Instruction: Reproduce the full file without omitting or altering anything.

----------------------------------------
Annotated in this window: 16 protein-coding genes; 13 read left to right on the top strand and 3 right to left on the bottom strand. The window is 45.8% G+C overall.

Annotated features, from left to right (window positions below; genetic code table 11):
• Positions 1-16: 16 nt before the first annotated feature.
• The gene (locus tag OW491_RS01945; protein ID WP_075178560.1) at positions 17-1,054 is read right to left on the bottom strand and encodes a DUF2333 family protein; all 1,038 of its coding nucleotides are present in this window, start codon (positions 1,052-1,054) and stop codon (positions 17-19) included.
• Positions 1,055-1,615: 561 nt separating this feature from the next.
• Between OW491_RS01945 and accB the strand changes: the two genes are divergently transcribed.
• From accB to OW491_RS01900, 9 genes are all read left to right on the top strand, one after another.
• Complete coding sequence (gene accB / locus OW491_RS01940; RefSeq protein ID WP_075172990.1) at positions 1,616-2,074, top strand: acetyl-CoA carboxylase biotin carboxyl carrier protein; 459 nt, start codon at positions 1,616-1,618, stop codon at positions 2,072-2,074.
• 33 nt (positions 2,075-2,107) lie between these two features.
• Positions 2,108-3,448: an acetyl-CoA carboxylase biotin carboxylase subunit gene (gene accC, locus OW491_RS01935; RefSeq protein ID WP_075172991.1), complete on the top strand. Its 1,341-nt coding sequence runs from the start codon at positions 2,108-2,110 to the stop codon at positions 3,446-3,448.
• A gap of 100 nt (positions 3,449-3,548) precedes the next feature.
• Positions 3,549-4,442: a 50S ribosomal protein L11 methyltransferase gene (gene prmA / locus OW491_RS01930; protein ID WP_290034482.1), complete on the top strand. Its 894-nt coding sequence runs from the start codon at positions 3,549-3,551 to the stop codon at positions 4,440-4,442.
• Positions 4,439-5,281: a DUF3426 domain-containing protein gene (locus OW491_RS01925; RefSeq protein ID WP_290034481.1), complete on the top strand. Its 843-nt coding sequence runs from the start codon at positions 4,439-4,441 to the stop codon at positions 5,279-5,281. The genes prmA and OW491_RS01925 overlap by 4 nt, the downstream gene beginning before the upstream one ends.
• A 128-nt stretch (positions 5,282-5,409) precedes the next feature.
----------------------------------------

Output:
Annotated in this window: 16 protein-coding genes; 13 read left to right on the top strand and 3 right to left on the bottom strand. The window is 45.8% G+C overall.

Annotated features, from left to right (window positions below; genetic code table 11):
• Positions 1-16: 16 nt before the first annotated feature.
• The gene (locus tag OW491_RS01945; protein ID WP_075178560.1) at positions 17-1,054 is read right to left on the bottom strand and encodes a DUF2333 family protein; all 1,038 of its coding nucleotides are present in this window, start codon (positions 1,052-1,054) and stop codon (positions 17-19) included.
• Positions 1,055-1,615: 561 nt separating this feature from the next.
• Between OW491_RS01945 and accB the strand changes: the two genes are divergently transcribed.
• From accB to OW491_RS01900, 9 genes are all read left to right on the top strand, one after another.
• Complete coding sequence (gene accB / locus OW491_RS01940; RefSeq protein ID WP_075172990.1) at positions 1,616-2,074, top strand: acetyl-CoA carboxylase biotin carboxyl carrier protein; 459 nt, start codon at positions 1,616-1,618, stop codon at positions 2,072-2,074.
• 33 nt (positions 2,075-2,107) lie between these two features.
• Positions 2,108-3,448: an acetyl-CoA carboxylase biotin carboxylase subunit gene (gene accC, locus OW491_RS01935; RefSeq protein ID WP_075172991.1), complete on the top strand. Its 1,341-nt coding sequence runs from the start codon at positions 2,108-2,110 to the stop codon at positions 3,446-3,448.
• A gap of 100 nt (positions 3,449-3,548) precedes the next feature.
• Positions 3,549-4,442: a 50S ribosomal protein L11 methyltransferase gene (gene prmA / locus OW491_RS01930; protein ID WP_290034482.1), complete on the top strand. Its 894-nt coding sequence runs from the start codon at positions 3,549-3,551 to the stop codon at positions 4,440-4,442.
• Positions 4,439-5,281: a DUF3426 domain-containing protein gene (locus OW491_RS01925; RefSeq protein ID WP_290034481.1), complete on the top strand. Its 843-nt coding sequence runs from the start codon at positions 4,439-4,441 to the stop codon at positions 5,279-5,281. The genes prmA and OW491_RS01925 overlap by 4 nt, the downstream gene beginning before the upstream one ends.
• A 128-nt stretch (positions 5,282-5,409) precedes the next feature.